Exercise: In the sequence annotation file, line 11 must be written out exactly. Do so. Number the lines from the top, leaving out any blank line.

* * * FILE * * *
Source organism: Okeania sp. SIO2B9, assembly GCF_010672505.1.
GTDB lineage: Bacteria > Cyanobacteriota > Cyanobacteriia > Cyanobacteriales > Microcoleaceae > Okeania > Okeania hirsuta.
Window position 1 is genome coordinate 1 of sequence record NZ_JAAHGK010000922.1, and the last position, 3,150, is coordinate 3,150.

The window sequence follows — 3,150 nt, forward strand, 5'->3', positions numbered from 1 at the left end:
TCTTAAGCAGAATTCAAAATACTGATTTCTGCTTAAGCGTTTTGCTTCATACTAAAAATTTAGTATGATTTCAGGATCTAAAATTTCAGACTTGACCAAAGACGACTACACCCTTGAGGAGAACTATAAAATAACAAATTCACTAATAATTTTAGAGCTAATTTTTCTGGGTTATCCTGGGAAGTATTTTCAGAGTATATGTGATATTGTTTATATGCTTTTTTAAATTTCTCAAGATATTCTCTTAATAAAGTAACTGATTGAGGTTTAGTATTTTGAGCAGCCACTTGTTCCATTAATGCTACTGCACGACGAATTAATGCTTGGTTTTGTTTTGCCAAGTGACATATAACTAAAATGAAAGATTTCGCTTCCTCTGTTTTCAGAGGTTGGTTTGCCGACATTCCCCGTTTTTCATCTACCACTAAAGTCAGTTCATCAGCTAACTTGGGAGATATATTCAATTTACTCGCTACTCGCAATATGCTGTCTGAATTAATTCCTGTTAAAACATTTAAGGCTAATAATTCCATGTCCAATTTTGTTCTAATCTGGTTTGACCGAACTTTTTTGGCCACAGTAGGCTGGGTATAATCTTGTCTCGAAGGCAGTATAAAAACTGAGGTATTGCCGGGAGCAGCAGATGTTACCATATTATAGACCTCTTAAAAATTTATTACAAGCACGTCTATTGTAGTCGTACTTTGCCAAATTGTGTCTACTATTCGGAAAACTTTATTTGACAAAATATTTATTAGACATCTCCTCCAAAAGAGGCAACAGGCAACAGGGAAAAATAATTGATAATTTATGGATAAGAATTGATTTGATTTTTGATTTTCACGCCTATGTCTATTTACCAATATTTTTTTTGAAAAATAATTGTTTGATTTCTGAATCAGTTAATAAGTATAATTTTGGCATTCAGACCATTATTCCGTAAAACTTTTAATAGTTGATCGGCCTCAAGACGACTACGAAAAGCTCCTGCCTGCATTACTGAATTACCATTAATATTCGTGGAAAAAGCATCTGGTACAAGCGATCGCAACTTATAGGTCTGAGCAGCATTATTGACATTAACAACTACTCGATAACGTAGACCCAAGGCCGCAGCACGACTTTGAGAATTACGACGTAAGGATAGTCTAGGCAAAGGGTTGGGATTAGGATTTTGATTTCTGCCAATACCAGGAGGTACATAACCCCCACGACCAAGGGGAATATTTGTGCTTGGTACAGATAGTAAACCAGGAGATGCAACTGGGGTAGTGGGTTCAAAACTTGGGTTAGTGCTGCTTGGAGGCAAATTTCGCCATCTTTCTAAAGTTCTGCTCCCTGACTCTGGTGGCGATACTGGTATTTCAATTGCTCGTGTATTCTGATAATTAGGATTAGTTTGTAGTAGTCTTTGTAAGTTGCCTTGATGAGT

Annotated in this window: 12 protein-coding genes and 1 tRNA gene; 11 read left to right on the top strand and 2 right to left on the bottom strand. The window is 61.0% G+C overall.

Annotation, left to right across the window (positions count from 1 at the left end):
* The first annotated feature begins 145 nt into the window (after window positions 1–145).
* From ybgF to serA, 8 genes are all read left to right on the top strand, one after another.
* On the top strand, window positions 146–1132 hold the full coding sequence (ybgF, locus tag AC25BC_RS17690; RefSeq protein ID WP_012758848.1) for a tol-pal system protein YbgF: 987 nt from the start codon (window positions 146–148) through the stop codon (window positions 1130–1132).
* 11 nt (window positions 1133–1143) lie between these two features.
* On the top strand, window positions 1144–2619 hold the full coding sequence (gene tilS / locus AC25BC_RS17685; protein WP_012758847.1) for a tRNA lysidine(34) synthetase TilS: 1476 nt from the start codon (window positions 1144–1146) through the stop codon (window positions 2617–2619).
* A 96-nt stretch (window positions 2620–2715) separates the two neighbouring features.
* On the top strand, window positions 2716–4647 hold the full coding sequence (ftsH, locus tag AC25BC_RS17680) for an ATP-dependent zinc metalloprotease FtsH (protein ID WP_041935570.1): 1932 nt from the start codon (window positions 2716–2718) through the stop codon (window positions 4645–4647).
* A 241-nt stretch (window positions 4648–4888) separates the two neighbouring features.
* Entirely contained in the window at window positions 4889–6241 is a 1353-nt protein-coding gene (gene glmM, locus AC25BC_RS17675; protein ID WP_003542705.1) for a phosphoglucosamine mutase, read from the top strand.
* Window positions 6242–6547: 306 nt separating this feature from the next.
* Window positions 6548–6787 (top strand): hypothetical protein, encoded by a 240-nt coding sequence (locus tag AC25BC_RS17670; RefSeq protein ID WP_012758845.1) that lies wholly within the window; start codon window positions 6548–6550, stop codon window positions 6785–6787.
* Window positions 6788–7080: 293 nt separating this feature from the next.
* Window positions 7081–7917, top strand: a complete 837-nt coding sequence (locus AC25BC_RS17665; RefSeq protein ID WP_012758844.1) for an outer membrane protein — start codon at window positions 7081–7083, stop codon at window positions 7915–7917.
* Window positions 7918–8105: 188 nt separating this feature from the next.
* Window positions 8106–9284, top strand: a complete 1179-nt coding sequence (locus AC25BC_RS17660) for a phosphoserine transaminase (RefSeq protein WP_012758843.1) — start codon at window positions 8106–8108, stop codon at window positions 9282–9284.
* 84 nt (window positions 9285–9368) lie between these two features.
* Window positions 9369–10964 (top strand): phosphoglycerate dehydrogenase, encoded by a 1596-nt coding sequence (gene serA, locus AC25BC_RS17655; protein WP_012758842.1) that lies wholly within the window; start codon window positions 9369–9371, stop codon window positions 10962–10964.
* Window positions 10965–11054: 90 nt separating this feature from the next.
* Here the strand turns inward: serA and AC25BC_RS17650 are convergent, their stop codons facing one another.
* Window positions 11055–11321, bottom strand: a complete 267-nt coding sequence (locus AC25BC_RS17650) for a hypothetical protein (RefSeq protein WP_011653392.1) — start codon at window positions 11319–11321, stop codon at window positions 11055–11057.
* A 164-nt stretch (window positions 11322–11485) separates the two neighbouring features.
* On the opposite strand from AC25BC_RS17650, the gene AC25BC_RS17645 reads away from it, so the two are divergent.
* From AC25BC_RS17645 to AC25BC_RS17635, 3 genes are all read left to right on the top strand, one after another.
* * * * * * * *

* 11 nt (window positions 1133–1143) lie between these two features.